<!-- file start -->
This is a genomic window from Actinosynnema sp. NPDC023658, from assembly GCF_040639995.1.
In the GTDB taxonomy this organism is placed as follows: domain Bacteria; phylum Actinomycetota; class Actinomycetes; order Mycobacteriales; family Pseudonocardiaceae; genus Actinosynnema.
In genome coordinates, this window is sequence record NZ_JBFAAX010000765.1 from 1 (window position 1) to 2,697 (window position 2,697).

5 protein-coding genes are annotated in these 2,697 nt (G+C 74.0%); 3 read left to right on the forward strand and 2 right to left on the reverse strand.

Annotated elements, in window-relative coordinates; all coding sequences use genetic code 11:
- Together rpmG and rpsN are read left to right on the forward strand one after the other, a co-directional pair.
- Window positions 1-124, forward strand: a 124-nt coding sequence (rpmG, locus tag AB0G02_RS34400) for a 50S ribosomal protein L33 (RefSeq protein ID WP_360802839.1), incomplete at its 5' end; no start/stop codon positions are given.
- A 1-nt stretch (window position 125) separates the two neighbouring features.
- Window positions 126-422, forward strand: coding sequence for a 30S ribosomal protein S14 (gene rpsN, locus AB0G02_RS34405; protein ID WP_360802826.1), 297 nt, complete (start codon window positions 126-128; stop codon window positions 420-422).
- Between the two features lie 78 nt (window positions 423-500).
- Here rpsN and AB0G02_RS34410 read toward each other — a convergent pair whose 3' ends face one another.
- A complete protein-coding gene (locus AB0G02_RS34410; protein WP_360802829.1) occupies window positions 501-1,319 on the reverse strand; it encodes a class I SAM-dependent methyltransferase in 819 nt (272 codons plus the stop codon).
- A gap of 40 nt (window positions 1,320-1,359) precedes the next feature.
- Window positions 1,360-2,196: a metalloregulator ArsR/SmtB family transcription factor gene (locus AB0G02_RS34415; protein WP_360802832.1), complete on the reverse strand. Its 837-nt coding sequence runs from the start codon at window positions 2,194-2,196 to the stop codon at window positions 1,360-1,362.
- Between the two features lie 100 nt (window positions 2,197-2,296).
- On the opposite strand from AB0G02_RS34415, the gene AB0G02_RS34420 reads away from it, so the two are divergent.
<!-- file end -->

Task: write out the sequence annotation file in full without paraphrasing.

This is a genomic window from Actinosynnema sp. NPDC023658, from assembly GCF_040639995.1.
In the GTDB taxonomy this organism is placed as follows: domain Bacteria; phylum Actinomycetota; class Actinomycetes; order Mycobacteriales; family Pseudonocardiaceae; genus Actinosynnema.
In genome coordinates, this window is sequence record NZ_JBFAAX010000765.1 from 1 (window position 1) to 2,697 (window position 2,697).

5 protein-coding genes are annotated in these 2,697 nt (G+C 74.0%); 3 read left to right on the forward strand and 2 right to left on the reverse strand.

Annotated elements, in window-relative coordinates; all coding sequences use genetic code 11:
- Together rpmG and rpsN are read left to right on the forward strand one after the other, a co-directional pair.
- Window positions 1-124, forward strand: a 124-nt coding sequence (rpmG, locus tag AB0G02_RS34400) for a 50S ribosomal protein L33 (RefSeq protein ID WP_360802839.1), incomplete at its 5' end; no start/stop codon positions are given.
- A 1-nt stretch (window position 125) separates the two neighbouring features.
- Window positions 126-422, forward strand: coding sequence for a 30S ribosomal protein S14 (gene rpsN, locus AB0G02_RS34405; protein ID WP_360802826.1), 297 nt, complete (start codon window positions 126-128; stop codon window positions 420-422).
- Between the two features lie 78 nt (window positions 423-500).
- Here rpsN and AB0G02_RS34410 read toward each other — a convergent pair whose 3' ends face one another.
- A complete protein-coding gene (locus AB0G02_RS34410; protein WP_360802829.1) occupies window positions 501-1,319 on the reverse strand; it encodes a class I SAM-dependent methyltransferase in 819 nt (272 codons plus the stop codon).
- A gap of 40 nt (window positions 1,320-1,359) precedes the next feature.
- Window positions 1,360-2,196: a metalloregulator ArsR/SmtB family transcription factor gene (locus AB0G02_RS34415; protein WP_360802832.1), complete on the reverse strand. Its 837-nt coding sequence runs from the start codon at window positions 2,194-2,196 to the stop codon at window positions 1,360-1,362.
- Between the two features lie 100 nt (window positions 2,197-2,296).
- On the opposite strand from AB0G02_RS34415, the gene AB0G02_RS34420 reads away from it, so the two are divergent.